Hurwicz Book Project

Book cover: The collected papers of Leonid Hurwicz, Volume 1. Edited by Samiran Banerjee

The Collected Papers of Leonid Hurwicz, Volume 1

Congratulations to Samiran Banerjee on the publication of The Collected Papers of Leonid Hurwicz, Volume 1, from Oxford University Press. This first volume introduces non-specialist readers to the life and work of Leonid Hurwicz, a major figure in modern theoretical economics. The volume also brings together reminiscences from co-authors and colleagues offering insights into Hurwicz as a person and scholar.

Banerjee, one of Hurwicz's last doctoral advisees, is continuing his "labor of love" in compiling Volume 2. Stay tuned for news on the publication date.

On Designing Institutions and Other Essays: Collected Papers of Leonid Hurwicz

Leonid Hurwicz (1917-2008) was a major figure in modern theoretical economics whose many contributions over 65 years spanned at least 5 areas: (1) nonlinear programming, (2) econometrics, (3) decision theory, (4) microeconomic theory, and (5) mechanism design.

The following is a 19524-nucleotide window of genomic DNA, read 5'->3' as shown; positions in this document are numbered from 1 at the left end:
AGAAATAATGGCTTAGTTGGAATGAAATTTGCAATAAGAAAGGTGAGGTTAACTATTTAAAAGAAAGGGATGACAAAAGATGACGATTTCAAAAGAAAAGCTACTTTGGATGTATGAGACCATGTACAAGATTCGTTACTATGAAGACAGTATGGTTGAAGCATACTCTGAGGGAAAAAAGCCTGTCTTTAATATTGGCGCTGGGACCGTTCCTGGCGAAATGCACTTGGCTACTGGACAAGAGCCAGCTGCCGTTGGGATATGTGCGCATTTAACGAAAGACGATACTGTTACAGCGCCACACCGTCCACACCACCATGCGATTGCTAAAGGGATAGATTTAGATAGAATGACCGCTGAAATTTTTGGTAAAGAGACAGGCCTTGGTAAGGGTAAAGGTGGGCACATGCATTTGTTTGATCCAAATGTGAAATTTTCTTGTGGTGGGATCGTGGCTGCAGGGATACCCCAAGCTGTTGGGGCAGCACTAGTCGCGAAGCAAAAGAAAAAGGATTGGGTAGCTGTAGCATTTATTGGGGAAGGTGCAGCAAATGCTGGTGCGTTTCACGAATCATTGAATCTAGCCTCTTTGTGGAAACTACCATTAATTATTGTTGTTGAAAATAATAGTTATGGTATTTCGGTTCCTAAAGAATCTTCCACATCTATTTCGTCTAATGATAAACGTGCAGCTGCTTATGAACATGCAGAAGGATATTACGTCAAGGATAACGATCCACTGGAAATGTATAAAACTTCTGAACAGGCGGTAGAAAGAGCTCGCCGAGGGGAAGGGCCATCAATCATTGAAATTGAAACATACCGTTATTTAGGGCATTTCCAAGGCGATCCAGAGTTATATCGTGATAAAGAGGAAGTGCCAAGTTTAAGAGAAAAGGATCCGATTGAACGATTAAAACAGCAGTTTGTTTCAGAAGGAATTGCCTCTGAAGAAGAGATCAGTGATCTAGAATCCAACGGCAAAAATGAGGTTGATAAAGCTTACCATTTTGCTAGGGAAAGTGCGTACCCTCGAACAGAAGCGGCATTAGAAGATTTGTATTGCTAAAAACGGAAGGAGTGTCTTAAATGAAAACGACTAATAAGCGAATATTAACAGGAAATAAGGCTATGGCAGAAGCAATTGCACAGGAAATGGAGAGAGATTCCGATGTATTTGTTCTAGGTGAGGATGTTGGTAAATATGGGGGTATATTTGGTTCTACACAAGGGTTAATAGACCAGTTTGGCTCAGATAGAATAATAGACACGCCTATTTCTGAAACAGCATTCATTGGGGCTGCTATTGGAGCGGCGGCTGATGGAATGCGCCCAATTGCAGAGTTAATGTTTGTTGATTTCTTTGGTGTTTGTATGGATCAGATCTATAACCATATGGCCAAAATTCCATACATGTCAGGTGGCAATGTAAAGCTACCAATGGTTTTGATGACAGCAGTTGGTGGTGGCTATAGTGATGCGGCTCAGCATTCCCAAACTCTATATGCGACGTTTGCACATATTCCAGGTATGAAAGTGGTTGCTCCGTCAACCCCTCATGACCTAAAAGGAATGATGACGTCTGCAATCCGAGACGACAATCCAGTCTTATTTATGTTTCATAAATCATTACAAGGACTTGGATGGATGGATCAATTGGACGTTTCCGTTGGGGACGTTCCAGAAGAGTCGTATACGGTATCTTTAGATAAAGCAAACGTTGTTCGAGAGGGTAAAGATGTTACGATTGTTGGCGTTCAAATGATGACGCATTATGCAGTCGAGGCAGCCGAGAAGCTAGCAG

In 2007, at age 90, he received the Nobel Prize in Economics (shared with Eric Maskin and Roger Myerson) for pioneering the field of mechanism design and incentive compatibility. This work has impacted resource allocation in all its complexity, from the sale of licenses for the electromagnetic spectrum conducted by the Federal Communications Commission, to the National Resident Matching Program that matches thousands of medical residents with hospitals every year in the United States.

While some of Leo’s papers were published in journals, many remain scattered as chapters in books or were unpublished, and are difficult to obtain. The Heller-Hurwicz Economics Insitute is working with Dr. Samiran Banerjee (’92, PhD), one of Leo's former students, and Oxford University Press, a major not-for-profit publisher, to publish his collected papers in 6 volumes.

In addition to his collected works, the volumes will include prefaces written by his colleagues, co-authors and students which will provide the context for and highlight the importance of his research. Given the scattered nature of Leo's publications spanning over 65 years and the many papers that he did not publish, this project will preserve his legacy and enable future researchers to build on his work.